With his natural flair for storytelling, Andreas took us on a journey to modern-day Israel, where the Palestinian citizens of Israel have taken part in an ongoing struggle to preserve identity, culture and a national identity while at the same time living in the midst of Israeli society.
Making up some 1.3 million or 17 percent of Israel’s population today, the Palestinian citizens of Israel are the descendants of those Palestinian Arabs who did not become refugees in 1948 – when Israel was created – but were incorporated within the boundaries of this state that continues to define itself as Jewish (and democratic). What is important is that the Palestinian or Arab citizens of Israel are not a minority that immigrated into a majority-society, but rather an indigenous former majority to which a foreign colonial project and a state had forcibly immigrated. Palestinians in Israel are then dealing with the condition of ‘exile at home’ in their everyday lives. This includes the complex and difficult balancing of power and culture by individual members of this ‘marginalized minority’.
The everyday political and cultural dilemmas are specifically severe among Palestinians in Tel Aviv, a city often imagined to be an exclusively Jewish-Israeli place. Here, Palestinians’ historic luggage and their national and cultural identities often stand in sharp contrast to the social and cultural environment in the city and Tel Aviv’s own discursive identity. The result of Palestinians’ opportunity-oriented inclusion into Tel Aviv – whether in search for work, education, or an urban lifestyle – is often the uneasy coexistence of everyday struggles with power and culture on the one hand, and the often innovative and empowering tactics of individual Palestinians on the other.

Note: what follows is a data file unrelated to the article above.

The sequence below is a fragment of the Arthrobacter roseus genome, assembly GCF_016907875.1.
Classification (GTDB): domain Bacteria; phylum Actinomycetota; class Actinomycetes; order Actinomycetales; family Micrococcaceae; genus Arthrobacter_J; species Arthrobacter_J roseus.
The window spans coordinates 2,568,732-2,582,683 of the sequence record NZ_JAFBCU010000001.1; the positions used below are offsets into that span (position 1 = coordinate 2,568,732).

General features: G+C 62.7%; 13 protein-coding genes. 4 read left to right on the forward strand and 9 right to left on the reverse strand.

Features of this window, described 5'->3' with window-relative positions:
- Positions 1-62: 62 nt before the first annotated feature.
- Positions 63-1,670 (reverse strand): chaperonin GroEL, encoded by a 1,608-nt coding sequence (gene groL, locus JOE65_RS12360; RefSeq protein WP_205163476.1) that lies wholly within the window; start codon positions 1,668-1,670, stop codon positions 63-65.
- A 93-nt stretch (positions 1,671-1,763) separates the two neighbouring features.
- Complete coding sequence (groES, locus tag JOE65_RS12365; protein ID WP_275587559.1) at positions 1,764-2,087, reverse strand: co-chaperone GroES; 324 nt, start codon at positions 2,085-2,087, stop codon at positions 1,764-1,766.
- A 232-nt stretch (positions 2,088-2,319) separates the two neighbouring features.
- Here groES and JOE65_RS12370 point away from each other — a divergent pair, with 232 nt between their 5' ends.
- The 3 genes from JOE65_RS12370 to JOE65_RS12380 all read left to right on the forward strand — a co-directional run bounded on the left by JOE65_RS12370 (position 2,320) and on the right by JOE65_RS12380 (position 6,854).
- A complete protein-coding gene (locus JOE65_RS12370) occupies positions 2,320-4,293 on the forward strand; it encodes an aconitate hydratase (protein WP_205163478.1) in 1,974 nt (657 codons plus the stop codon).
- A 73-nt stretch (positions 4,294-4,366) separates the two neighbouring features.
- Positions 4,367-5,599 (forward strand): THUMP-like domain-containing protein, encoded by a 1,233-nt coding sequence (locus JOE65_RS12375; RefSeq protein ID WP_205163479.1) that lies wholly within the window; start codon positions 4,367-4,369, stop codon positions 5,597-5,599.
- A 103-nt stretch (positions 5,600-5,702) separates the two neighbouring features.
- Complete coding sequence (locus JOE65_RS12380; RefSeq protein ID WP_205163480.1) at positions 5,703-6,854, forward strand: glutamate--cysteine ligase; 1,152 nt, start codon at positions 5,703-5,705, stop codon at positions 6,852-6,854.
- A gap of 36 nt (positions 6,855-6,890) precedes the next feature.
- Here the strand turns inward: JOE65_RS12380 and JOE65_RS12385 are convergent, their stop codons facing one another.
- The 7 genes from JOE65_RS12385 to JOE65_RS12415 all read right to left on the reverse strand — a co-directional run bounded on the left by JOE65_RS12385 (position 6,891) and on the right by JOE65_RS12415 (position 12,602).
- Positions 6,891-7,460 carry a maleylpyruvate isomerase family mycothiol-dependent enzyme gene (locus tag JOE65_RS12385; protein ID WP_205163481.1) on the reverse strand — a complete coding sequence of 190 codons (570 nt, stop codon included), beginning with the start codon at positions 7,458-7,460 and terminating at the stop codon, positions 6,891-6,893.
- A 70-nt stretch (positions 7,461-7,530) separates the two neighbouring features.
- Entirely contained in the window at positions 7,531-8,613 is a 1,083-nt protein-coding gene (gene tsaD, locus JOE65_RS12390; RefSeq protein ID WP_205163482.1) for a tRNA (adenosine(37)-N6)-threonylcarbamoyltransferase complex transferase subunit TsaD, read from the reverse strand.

For Palestinians in the city of Tel Aviv, conflict and peace, or resistance and cooperation, coexist.
Andreas’s talk raised some serious questions on the issues of plurality but at the same time partiality of identity. The ‘exile at home’ takes the traditional anthropological view of liminality to new levels. Important questions were also raised on multilingualism in modern-day Israel. As a journalist and a researcher he relied on interviews and ethnographic engagement to capture and convey the ‘voice’ of the community he was studying. As the Palestinian citizens of Israel often switch between languages depending on context, he too had to be sensitive to the special requirements of each situation – Arabic, Hebrew and English intermixed in many ways. You could write a whole paper about the dynamics of these interviews based on the language used for communication, before you move on to the more crucial power dynamics examined in his work.
Andreas is also a member of the International Doctoral Programme Transformations in European Societies, a collaboration between the universities of Munich, Murcia, Tel Aviv, Graz, Basel, Copenhagen and Heriot-Watt and is one of the editors of the Transformations blog. He is a PhD student in Social Anthropology at the University of Edinburgh and DOC-fellow of the Austrian Academy of Sciences.